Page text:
Cream of Calgary’s film and TV crop vie for Rosies

It’s gearing up to be a battle between deadly burlesque dancers, aboriginal comedians, earnest ranchers and a troubled native community when the Rosies return to Calgary for the first time in a decade this May.

Finalists for the 2012 Alberta Film & Television Awards were announced Wednesday in downtown Calgary, celebrating the best in homegrown Alberta film, television and new media.

Calgary productions and industry workers earned the usual impressive haul this year, but the Edmonton-shot, half-hour series Caution: May Contain Nuts, reigned with 12 nominations.

The Calgary-based CBC family drama Heartland and Edmonton-shot Blackstone reeled in 10 nominations each, as did the as-yet unre-leased Calgary-shot campy comedy The Burlesque Assassins, directed by Jonathan Joffe.

Hell on Wheels, the AMC western series that begins shooting its second season this month, received five nominations, including a nod for best dramatic series.

Entries were up this year, with 256 for class categories that cover Alberta productions and 382 craft entries for film professionals. They were whittled down to finalists in 22 class and 29 craft categories.

“The film and television industry is basically feast or famine,” said Bill Evans, executive director of the Alberta Media Production Industries Association.

“It’s been a couple years of famine, but we’re starting to see things come back. We’re really encouraged to see shows like Hell on Wheels being shot here. That show is a very expensive show and has a whole lot of spinoff in terms of jobs, hotel rooms and restaurants. So it has a lot of economic benefit for Calgary.”

Hell on Wheels’ five nominations helped Calgary based production company Nomadic Picture tie in its lead for the most nominations at 16. Calgary-based Joe Media also received 16. Nomadic Pictures dominated the made-fortv movie or miniseries category with all three nominations, including Dear Santa, Hannah’s Law and The Truth Below.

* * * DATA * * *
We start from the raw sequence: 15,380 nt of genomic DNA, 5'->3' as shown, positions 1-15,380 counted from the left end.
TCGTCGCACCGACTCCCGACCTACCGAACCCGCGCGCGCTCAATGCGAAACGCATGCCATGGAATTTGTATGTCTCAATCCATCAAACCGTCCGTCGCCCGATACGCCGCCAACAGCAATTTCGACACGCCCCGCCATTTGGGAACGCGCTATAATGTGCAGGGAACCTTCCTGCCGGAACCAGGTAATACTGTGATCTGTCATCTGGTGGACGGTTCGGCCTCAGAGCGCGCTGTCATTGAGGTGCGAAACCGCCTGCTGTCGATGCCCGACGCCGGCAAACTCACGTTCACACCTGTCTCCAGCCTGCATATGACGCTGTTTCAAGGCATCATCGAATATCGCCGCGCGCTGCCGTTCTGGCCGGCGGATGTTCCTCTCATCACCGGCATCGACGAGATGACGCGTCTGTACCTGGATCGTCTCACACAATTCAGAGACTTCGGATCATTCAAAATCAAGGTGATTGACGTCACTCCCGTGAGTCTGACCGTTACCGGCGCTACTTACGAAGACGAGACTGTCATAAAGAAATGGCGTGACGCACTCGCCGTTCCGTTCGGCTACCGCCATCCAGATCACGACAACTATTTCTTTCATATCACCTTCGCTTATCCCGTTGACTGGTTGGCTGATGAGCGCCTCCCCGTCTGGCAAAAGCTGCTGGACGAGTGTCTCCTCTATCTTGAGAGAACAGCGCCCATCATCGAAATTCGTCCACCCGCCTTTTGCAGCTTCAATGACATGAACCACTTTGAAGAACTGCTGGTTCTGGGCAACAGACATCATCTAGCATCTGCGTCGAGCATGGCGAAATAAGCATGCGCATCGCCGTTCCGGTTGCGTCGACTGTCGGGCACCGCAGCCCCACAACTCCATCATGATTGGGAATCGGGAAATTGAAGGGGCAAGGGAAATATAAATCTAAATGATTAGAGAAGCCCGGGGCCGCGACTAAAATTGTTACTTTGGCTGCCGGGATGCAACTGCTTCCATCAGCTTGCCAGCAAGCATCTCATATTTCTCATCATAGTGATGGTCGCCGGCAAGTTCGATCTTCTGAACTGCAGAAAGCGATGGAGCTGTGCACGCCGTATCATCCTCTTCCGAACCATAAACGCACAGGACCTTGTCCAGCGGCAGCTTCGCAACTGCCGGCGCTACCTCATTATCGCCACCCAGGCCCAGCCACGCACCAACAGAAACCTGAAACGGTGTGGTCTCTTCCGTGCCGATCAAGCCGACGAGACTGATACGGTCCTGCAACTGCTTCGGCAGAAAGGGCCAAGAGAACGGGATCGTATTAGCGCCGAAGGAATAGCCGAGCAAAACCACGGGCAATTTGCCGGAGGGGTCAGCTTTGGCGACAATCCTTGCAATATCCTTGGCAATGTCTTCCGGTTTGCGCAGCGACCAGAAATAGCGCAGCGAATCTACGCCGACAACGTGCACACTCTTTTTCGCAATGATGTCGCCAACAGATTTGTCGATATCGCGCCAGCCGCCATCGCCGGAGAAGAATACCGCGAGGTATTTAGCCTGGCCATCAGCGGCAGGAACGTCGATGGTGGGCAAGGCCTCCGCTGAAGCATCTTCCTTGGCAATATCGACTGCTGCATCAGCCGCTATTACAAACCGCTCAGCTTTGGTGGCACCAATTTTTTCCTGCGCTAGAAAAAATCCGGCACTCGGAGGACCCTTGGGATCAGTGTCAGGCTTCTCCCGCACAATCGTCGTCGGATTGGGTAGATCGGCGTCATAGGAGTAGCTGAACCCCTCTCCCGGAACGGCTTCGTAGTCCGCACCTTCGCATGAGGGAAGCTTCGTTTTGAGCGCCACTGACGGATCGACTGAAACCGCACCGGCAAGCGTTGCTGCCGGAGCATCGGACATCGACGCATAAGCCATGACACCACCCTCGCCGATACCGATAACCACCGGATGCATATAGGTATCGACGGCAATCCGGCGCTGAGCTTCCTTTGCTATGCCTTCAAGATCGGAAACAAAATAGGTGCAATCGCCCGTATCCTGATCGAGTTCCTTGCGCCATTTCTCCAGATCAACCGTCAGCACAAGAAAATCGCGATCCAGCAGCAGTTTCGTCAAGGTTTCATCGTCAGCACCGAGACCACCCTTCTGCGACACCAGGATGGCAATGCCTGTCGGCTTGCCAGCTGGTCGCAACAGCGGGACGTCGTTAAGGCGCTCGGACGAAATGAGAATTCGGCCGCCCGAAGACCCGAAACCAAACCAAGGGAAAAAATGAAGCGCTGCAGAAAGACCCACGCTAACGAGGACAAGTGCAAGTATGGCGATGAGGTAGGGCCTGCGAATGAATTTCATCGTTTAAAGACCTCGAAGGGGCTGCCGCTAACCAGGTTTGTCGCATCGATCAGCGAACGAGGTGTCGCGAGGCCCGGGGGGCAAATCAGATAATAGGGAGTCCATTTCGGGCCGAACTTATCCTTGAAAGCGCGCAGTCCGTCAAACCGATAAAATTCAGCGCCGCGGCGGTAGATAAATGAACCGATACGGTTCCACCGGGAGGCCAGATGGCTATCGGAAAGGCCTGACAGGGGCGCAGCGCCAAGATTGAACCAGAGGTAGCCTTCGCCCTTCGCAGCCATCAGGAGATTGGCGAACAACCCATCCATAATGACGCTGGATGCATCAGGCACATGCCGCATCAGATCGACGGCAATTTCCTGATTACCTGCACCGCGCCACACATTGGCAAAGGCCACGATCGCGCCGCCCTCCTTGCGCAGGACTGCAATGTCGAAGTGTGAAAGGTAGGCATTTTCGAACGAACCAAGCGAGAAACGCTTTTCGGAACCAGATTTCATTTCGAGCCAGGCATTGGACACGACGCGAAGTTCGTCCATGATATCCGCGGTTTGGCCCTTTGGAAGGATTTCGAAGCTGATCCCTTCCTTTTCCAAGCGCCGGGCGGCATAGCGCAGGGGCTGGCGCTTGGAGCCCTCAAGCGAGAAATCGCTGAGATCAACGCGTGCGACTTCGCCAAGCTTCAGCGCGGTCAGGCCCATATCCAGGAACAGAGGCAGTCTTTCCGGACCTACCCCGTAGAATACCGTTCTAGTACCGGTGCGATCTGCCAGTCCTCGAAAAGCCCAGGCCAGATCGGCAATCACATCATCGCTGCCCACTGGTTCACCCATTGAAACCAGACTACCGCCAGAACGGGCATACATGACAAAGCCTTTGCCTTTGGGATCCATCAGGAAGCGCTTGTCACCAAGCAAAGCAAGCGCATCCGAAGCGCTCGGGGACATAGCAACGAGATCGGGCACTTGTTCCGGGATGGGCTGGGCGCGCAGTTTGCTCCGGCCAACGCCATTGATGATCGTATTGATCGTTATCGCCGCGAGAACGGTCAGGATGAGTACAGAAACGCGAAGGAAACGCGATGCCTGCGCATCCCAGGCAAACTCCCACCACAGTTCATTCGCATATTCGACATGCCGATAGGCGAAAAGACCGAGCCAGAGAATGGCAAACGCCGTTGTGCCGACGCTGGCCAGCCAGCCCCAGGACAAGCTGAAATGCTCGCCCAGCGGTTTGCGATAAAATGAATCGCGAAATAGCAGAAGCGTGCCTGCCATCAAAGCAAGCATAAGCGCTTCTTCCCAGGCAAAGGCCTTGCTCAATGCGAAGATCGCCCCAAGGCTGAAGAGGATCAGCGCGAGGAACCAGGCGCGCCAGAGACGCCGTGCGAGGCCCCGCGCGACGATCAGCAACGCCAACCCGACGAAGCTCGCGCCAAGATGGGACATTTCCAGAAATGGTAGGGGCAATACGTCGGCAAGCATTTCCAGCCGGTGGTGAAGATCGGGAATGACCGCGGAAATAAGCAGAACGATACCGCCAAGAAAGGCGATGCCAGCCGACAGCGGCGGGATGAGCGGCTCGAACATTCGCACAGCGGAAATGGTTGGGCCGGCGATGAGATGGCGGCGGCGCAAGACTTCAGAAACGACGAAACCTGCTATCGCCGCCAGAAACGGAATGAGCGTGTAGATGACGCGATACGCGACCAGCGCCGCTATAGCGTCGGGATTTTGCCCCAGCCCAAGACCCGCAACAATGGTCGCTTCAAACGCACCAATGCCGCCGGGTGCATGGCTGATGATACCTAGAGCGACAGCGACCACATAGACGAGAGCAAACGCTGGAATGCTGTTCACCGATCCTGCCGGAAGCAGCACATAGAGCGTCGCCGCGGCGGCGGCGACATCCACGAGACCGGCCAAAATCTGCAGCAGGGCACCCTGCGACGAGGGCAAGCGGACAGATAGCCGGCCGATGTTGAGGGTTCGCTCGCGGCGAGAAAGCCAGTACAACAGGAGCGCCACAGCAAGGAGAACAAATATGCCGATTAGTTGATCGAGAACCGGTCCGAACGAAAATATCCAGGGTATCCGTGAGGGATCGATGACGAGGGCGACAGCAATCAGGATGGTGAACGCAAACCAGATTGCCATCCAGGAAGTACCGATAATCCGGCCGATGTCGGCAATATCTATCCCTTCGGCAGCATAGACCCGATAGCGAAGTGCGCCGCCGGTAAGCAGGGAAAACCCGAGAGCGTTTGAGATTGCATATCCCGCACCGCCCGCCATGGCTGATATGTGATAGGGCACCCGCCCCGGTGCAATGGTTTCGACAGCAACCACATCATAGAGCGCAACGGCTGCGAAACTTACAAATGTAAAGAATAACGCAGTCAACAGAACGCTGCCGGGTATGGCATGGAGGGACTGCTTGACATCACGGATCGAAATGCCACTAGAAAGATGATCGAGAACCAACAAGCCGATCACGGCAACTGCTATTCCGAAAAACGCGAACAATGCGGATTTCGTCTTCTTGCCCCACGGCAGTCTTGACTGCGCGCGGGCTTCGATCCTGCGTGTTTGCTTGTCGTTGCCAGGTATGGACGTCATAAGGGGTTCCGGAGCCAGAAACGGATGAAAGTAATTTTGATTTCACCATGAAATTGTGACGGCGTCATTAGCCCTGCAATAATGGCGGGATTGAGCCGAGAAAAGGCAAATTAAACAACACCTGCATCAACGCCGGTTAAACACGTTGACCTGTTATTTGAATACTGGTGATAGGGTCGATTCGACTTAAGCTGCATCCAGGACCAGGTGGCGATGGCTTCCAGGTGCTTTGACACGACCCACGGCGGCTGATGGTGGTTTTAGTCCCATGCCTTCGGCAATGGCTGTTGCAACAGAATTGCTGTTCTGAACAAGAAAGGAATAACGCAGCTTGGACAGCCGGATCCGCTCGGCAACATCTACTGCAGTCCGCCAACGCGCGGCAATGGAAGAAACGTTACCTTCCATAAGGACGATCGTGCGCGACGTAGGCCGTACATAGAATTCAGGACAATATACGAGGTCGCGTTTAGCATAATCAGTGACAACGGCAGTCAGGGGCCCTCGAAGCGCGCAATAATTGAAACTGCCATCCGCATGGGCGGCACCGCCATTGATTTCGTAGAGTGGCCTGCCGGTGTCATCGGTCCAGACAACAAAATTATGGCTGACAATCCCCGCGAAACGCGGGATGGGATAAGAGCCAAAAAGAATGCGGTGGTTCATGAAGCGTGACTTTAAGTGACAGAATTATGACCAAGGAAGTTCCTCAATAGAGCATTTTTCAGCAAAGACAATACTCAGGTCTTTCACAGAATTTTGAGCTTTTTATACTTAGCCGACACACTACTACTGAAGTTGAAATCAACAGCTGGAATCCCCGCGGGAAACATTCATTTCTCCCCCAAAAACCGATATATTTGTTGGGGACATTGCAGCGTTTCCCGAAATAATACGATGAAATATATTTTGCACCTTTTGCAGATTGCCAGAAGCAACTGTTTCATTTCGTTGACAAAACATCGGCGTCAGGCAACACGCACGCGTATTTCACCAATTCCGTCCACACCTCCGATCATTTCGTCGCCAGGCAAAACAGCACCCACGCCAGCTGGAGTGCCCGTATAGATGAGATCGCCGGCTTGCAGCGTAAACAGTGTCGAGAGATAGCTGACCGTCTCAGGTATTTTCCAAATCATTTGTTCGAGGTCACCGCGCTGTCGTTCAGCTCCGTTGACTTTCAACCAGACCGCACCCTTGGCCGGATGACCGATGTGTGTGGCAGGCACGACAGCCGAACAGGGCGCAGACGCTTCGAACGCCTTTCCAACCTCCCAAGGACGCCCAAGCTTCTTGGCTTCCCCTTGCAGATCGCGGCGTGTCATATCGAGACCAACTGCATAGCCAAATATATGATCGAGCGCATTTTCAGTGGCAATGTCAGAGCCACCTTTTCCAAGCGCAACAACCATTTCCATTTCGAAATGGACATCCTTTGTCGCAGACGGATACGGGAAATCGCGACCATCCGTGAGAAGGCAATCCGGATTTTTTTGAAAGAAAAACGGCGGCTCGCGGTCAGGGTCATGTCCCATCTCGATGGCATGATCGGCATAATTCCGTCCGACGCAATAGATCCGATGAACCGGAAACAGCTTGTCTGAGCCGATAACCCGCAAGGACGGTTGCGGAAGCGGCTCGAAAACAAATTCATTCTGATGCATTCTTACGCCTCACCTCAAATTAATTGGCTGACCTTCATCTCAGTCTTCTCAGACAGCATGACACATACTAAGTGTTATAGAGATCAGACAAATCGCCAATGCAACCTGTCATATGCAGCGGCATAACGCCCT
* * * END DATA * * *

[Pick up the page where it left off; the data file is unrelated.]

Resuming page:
Calgary set designer John Blackie got a nod for Hannah’s Law, but not for his stunning work on Hell on Wheels, where he helped transform parts of the Tsuu T’ina Nation into a filthy tent city. Alberta actors Gerald Auger and Duncan Ollerenshaw were both nominated for best performance by an Alberta actor for their work in Hell on Wheels. Wendy Partridge received a nod for best-costume design and a best editor nomination was received by Bridget Durnford for their work on the show.

The Calgary nominations this year featured both Rosie mainstays and newcomers. The former included 10 nods for CBC’s Heartland, which has now run for five seasons. CBC has yet to confirm whether there will be a sixth, said producer Jordy Randall.

Nevertheless, the show’s haul of nominations included nods for best dramatic series, best actor for Shaun Johnston and best director nods for Dean Bennett and Grant Harvey.

“If you can keep getting those kind of nominations and operating at a high level, that’s our mission,” Randall says. “There’s so talented people on the show that are talented on a national level, but we are lucky to have them because they live here.”

The Burlesque Assassins, an ambitious Calgary-shot period comedy that has yet to be released, netted an impressive 10 nominations, including for best feature, director and screenwriting nods for Joffe.

“It’s great to see all of those people who busted their butts for not-competitive wages (get recognized),” Joffe said. “What we couldn’t pay in wages, we hopefully made up for with the challenge of the work and ownership of the project. To see all those people get nominated and for a lot of them the first time they were in that position, that’s a good sign.

“It’s a sign that we trusted the right people.”

Lloyd the Conqueror, another Calgary comedy, received seven nominations, including for best feature, best director and best screenplay for Mike Peterson.

To qualify for a Rosie, a production must be at least co-produced by a Alberta production company. A craftsperson must have been a resident of Alberta for the 2011 calendar year.

Two additional awards will also be presented. The Friend of the Industry Award will be given to William F. White’s Paul Roscorla and Paul Bronfman and an Award of Distinction will be presented to former Premier Peter Lougheed and his wife, Jeanne. The Alberta Film Commission was created in 1973 under Lougheed’s premiership.

Source: Calgary Herald

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Your email address will not be published. Required fields are marked *

Front Page, Industry News